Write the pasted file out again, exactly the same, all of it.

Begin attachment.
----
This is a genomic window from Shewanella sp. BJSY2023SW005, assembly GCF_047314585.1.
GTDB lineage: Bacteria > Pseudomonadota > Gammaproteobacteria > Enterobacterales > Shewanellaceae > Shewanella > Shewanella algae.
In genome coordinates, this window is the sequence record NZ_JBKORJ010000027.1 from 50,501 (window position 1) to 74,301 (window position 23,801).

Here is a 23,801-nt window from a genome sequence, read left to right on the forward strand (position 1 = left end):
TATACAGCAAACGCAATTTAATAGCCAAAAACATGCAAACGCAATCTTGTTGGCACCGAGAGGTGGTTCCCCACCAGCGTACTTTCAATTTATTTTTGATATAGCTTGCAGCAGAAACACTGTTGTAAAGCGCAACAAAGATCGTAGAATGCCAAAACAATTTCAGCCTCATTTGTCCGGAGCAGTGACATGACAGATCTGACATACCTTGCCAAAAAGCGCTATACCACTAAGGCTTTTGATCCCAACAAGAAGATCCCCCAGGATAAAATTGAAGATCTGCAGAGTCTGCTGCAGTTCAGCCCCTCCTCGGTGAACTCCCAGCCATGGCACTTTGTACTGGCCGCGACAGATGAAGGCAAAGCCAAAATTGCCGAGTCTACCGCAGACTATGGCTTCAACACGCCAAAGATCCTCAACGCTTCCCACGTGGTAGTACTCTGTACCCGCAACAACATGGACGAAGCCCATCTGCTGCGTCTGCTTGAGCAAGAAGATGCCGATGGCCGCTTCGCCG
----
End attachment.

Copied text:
This is a genomic window from Shewanella sp. BJSY2023SW005, assembly GCF_047314585.1.
GTDB lineage: Bacteria > Pseudomonadota > Gammaproteobacteria > Enterobacterales > Shewanellaceae > Shewanella > Shewanella algae.
In genome coordinates, this window is the sequence record NZ_JBKORJ010000027.1 from 50,501 (window position 1) to 74,301 (window position 23,801).

Here is a 23,801-nt window from a genome sequence, read left to right on the forward strand (position 1 = left end):
TATACAGCAAACGCAATTTAATAGCCAAAAACATGCAAACGCAATCTTGTTGGCACCGAGAGGTGGTTCCCCACCAGCGTACTTTCAATTTATTTTTGATATAGCTTGCAGCAGAAACACTGTTGTAAAGCGCAACAAAGATCGTAGAATGCCAAAACAATTTCAGCCTCATTTGTCCGGAGCAGTGACATGACAGATCTGACATACCTTGCCAAAAAGCGCTATACCACTAAGGCTTTTGATCCCAACAAGAAGATCCCCCAGGATAAAATTGAAGATCTGCAGAGTCTGCTGCAGTTCAGCCCCTCCTCGGTGAACTCCCAGCCATGGCACTTTGTACTGGCCGCGACAGATGAAGGCAAAGCCAAAATTGCCGAGTCTACCGCAGACTATGGCTTCAACACGCCAAAGATCCTCAACGCTTCCCACGTGGTAGTACTCTGTACCCGCAACAACATGGACGAAGCCCATCTGCTGCGTCTGCTTGAGCAAGAAGATGCCGATGGCCGCTTCGCCG